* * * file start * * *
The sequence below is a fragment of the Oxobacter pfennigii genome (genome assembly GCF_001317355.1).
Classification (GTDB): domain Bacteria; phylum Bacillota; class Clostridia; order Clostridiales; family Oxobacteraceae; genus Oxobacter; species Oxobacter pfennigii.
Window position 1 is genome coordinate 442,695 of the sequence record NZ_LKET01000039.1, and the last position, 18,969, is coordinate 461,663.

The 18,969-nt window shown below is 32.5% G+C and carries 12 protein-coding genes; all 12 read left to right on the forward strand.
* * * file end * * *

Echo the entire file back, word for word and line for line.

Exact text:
The sequence below is a fragment of the Oxobacter pfennigii genome (genome assembly GCF_001317355.1).
Classification (GTDB): domain Bacteria; phylum Bacillota; class Clostridia; order Clostridiales; family Oxobacteraceae; genus Oxobacter; species Oxobacter pfennigii.
Window position 1 is genome coordinate 442,695 of the sequence record NZ_LKET01000039.1, and the last position, 18,969, is coordinate 461,663.

The 18,969-nt window shown below is 32.5% G+C and carries 12 protein-coding genes; all 12 read left to right on the forward strand.